addiction treatment

Short and Long Term Effects of Fentanyl

Jump to a section

Fentanyl has many different effects on its users. Read this blog to find out what fentanyl is, its long and short term effects, and fentanyl overdose treatment options.

What is Fentanyl?

Fentanyl is a powerful synthetic opioid medication primarily used for pain management, especially in cases of severe pain, surgical procedures, and chronic conditions like cancer-related pain. It is 50 to 100 times stronger [1] than other opioids like morphine and heroin. Fentanyl works by binding to opioid receptors in the brain and spinal cord, effectively reducing the perception of pain.

Fentanyl can come in various forms, including patches, lozenges, injectable formulations, and even illicitly manufactured forms. In recent years, there has been growing concern about illicitly produced fentanyl, which is sometimes mixed with other drugs or sold on the black market. Illicit fentanyl is associated with a significant risk of overdose and death due to its strength.

Back to top

What Are the Long-Term Effects of Fentanyl?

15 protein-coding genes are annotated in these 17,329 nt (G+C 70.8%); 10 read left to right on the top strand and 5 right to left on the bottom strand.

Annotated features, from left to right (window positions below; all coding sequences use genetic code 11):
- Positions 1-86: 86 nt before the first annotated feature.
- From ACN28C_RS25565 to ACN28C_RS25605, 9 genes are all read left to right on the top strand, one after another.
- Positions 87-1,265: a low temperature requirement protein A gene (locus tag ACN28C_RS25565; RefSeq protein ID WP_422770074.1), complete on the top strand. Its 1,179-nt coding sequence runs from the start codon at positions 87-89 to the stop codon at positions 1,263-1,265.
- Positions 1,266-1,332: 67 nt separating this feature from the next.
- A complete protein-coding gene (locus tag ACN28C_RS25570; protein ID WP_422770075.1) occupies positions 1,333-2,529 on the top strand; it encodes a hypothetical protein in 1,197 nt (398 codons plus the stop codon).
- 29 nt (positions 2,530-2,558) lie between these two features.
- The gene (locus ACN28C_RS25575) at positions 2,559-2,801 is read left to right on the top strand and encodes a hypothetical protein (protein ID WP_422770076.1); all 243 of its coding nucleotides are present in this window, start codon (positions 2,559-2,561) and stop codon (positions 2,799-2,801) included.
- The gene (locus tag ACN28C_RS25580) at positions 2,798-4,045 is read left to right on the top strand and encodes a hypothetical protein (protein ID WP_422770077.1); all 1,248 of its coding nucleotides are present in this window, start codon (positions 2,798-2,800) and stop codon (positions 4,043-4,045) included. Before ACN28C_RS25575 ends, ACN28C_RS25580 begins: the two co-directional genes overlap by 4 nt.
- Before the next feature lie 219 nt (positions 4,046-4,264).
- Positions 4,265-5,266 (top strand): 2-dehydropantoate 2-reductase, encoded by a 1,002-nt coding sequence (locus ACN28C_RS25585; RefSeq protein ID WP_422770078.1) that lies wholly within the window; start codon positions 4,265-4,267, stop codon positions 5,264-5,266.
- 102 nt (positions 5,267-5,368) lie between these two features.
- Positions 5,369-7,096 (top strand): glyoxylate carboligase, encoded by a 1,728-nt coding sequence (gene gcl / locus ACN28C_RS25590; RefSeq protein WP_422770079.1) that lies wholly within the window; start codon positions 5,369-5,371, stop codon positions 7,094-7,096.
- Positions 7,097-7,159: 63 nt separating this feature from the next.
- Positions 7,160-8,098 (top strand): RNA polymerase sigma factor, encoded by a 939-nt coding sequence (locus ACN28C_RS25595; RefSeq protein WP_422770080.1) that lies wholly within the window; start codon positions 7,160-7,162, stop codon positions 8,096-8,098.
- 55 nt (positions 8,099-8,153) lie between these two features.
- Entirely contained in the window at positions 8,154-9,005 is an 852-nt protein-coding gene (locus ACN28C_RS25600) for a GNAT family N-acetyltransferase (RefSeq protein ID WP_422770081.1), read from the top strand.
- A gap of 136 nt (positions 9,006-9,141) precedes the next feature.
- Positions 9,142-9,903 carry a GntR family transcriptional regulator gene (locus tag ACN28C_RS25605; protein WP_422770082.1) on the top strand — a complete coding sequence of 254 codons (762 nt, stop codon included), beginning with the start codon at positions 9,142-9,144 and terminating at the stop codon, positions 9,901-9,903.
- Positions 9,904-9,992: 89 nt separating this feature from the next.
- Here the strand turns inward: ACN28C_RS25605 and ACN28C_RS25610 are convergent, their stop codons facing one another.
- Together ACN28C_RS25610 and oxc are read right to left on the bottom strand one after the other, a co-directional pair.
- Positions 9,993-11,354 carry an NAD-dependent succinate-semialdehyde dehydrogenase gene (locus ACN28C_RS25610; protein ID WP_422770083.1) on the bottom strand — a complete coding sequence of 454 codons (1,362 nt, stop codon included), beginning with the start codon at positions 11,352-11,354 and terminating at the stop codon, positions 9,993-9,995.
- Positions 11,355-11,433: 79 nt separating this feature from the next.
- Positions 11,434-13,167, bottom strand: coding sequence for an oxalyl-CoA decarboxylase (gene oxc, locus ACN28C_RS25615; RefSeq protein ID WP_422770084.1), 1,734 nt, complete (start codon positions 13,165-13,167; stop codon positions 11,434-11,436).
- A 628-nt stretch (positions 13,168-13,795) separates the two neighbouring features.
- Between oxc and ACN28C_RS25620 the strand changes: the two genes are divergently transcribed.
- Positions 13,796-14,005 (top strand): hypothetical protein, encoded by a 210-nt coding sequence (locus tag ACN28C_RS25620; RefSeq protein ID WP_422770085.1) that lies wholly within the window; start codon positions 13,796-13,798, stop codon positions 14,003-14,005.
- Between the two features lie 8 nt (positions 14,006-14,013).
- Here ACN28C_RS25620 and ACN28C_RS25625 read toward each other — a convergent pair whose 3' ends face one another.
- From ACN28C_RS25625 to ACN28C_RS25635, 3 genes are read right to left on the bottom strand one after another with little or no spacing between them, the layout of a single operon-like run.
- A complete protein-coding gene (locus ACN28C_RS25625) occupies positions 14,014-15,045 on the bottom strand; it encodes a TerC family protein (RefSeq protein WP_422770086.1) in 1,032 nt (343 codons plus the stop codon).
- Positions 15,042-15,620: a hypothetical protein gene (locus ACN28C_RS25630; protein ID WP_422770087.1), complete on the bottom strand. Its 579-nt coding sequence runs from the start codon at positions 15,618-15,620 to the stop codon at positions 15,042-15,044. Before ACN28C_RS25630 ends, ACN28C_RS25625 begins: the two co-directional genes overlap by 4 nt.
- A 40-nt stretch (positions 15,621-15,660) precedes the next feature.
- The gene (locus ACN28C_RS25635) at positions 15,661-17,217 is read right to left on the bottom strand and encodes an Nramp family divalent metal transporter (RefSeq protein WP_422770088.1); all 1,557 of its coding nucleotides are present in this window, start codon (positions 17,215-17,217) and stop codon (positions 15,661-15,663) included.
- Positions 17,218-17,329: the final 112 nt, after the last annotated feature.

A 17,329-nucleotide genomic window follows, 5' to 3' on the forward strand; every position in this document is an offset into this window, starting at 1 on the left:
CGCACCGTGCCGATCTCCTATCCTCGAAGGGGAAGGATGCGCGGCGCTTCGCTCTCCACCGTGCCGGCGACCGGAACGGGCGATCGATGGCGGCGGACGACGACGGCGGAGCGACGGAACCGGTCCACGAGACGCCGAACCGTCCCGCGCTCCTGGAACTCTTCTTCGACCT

Some of the potential long-term effects of fentanyl use include:

Tolerance and Dependence: With continued use, the body may develop a tolerance to fentanyl, requiring higher doses to achieve the same effects. Dependence on fentanyl can also develop, leading to withdrawal symptoms when the drug is not taken.

Addiction: Prolonged use of fentanyl can lead to addiction, characterized by compulsive drug-seeking behavior despite negative consequences. Addiction can significantly impact a person's life, relationships, and well-being.

Respiratory Issues: Fentanyl and other opioids can depress the respiratory system, leading to breathing difficulties, shallow breathing, and even respiratory failure over time.

Cardiovascular Problems: Opioid use, including fentanyl, can lead to cardiovascular issues such as irregular heartbeats, low blood pressure, and an increased risk of heart-related complications.